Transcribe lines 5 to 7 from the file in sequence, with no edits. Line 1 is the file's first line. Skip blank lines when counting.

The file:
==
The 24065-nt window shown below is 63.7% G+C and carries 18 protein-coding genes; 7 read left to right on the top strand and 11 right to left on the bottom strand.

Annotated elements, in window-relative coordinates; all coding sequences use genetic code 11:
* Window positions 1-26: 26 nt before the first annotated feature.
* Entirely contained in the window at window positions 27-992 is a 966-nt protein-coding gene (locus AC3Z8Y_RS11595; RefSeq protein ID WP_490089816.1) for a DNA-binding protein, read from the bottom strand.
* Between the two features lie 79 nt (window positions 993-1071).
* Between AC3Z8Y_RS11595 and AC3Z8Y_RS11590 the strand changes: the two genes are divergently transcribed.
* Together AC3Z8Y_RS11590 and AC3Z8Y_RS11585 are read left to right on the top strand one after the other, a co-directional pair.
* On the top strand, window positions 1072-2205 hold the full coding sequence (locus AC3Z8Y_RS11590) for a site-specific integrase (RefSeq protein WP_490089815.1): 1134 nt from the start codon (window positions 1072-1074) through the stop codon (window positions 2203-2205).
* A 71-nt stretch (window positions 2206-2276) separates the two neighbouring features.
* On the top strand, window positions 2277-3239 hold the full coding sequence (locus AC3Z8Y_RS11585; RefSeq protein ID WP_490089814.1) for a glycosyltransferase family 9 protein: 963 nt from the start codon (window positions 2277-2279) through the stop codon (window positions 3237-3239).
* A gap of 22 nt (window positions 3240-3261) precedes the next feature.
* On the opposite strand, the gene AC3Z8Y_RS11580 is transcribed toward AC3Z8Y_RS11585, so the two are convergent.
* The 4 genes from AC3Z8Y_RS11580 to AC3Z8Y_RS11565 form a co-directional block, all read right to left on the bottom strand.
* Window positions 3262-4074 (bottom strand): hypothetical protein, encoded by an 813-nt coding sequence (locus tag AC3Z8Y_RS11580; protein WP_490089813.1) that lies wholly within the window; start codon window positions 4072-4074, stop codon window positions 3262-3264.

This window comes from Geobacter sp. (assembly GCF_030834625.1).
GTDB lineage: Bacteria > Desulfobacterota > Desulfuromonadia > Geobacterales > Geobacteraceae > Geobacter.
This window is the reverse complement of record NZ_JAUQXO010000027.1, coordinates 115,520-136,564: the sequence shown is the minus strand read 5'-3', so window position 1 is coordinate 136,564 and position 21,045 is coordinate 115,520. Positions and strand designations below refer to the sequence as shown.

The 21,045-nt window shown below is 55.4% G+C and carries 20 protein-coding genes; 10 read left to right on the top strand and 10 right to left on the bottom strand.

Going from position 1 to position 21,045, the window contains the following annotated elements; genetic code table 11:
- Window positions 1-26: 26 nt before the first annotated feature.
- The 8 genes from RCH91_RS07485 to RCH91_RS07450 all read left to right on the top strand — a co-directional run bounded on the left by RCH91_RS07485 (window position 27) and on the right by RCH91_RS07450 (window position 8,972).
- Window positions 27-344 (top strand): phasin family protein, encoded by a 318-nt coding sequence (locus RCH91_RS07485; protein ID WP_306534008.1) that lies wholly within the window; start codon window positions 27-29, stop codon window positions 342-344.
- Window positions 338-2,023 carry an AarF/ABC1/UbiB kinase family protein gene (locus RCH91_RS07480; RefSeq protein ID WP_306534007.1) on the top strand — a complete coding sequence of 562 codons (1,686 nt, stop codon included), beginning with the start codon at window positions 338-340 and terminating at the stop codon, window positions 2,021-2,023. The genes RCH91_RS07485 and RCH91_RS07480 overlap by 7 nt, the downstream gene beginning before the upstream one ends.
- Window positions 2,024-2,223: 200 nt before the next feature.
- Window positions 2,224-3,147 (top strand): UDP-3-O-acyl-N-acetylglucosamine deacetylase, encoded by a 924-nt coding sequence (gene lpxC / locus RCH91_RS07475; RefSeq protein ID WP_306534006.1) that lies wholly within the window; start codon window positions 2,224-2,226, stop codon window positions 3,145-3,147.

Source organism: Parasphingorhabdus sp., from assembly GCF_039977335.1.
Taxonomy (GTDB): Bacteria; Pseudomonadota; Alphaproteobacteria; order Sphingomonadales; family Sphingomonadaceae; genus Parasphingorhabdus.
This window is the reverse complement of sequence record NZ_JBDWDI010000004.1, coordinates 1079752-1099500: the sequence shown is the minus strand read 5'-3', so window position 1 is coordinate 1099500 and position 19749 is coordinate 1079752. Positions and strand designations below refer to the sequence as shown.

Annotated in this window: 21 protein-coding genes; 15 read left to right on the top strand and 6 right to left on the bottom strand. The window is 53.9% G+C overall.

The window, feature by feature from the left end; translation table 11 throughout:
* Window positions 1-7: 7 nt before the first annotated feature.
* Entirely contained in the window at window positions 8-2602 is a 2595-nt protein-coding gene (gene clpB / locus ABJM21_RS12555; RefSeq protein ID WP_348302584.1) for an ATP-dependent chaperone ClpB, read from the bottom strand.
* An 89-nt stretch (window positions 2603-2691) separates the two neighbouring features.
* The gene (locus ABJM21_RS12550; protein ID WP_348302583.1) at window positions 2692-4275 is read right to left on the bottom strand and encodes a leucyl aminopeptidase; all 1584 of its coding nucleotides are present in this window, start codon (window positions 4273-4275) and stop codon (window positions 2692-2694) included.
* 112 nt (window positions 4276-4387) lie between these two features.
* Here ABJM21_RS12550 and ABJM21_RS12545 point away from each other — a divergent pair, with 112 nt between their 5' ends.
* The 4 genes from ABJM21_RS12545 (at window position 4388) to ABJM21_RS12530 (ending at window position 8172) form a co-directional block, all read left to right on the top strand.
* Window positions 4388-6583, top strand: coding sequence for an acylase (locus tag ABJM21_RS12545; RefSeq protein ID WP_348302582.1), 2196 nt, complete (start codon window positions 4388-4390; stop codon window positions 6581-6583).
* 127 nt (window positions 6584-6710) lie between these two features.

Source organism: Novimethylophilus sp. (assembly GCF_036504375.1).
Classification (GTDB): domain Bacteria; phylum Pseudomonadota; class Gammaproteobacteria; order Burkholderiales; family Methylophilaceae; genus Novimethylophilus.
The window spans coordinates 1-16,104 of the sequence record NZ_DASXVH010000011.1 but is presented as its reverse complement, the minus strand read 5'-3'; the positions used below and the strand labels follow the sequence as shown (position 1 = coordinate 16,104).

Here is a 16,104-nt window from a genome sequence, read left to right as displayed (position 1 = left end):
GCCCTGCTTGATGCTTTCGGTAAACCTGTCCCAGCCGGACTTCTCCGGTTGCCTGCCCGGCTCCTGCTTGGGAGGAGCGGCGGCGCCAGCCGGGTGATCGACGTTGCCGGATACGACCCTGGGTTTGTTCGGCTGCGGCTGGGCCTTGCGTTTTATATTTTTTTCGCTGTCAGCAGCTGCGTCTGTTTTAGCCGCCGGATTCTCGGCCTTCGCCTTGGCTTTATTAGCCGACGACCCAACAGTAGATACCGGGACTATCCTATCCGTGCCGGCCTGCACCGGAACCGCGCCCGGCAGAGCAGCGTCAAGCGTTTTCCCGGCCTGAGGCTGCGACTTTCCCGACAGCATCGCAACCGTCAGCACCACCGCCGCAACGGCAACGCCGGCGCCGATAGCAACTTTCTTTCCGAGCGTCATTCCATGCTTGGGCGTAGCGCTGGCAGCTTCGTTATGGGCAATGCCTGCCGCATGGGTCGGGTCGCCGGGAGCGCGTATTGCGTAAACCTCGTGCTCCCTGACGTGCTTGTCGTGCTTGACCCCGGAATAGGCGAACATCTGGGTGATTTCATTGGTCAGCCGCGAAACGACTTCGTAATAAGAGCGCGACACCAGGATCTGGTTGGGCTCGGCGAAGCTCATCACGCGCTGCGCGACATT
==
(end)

* Between the two features lie 79 nt (window positions 993-1071).
* Between AC3Z8Y_RS11595 and AC3Z8Y_RS11590 the strand changes: the two genes are divergently transcribed.
* Together AC3Z8Y_RS11590 and AC3Z8Y_RS11585 are read left to right on the top strand one after the other, a co-directional pair.